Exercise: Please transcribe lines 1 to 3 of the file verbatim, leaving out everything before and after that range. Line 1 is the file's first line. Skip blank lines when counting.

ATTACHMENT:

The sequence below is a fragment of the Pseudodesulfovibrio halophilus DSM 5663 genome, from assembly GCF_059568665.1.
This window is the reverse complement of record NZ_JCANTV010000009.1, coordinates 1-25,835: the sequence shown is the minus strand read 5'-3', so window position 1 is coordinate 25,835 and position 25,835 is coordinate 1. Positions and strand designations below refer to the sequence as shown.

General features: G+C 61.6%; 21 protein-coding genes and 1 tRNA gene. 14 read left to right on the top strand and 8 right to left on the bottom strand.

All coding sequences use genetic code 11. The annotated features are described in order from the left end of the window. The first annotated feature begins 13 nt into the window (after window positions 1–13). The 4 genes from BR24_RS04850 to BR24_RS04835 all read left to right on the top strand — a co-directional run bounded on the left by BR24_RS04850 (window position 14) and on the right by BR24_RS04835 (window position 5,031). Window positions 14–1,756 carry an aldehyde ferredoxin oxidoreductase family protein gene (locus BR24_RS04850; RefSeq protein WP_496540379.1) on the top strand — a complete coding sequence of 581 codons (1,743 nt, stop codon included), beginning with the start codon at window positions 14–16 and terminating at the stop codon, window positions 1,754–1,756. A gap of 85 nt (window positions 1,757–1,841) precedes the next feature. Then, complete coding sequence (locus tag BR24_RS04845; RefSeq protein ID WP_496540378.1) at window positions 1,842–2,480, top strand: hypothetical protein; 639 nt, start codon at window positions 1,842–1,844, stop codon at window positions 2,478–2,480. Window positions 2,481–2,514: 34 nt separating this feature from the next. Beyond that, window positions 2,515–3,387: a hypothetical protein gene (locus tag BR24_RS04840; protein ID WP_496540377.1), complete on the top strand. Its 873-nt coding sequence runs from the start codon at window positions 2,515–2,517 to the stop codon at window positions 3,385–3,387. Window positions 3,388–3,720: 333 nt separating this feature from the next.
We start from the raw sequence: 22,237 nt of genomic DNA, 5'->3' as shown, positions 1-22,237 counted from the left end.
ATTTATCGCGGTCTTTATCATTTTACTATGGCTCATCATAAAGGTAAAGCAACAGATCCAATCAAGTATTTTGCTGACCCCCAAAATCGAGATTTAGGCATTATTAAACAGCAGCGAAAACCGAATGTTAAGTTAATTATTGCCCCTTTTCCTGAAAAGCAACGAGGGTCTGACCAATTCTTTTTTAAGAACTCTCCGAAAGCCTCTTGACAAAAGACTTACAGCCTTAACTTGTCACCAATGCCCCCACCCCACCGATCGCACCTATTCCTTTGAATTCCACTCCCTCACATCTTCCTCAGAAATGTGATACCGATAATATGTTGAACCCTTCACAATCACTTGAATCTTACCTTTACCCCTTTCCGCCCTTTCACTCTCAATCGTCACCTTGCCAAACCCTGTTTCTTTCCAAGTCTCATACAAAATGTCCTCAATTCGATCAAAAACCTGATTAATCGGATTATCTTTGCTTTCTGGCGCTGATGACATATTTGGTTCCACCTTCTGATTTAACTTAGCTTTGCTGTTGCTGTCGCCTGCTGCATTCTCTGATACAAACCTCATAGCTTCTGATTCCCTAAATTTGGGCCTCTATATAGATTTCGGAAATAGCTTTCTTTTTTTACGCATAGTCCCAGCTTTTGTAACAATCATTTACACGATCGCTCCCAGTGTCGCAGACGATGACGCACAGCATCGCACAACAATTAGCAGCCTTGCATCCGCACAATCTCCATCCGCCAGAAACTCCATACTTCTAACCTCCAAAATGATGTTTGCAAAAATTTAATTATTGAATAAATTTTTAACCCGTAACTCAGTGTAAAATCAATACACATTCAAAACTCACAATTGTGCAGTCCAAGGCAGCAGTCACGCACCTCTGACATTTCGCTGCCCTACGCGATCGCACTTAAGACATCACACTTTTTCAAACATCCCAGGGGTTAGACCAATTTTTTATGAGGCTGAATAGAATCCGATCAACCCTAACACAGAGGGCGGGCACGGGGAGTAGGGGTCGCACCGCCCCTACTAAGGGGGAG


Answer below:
The sequence below is a fragment of the Pseudodesulfovibrio halophilus DSM 5663 genome, from assembly GCF_059568665.1.
This window is the reverse complement of record NZ_JCANTV010000009.1, coordinates 1-25,835: the sequence shown is the minus strand read 5'-3', so window position 1 is coordinate 25,835 and position 25,835 is coordinate 1. Positions and strand designations below refer to the sequence as shown.

General features: G+C 61.6%; 21 protein-coding genes and 1 tRNA gene. 14 read left to right on the top strand and 8 right to left on the bottom strand.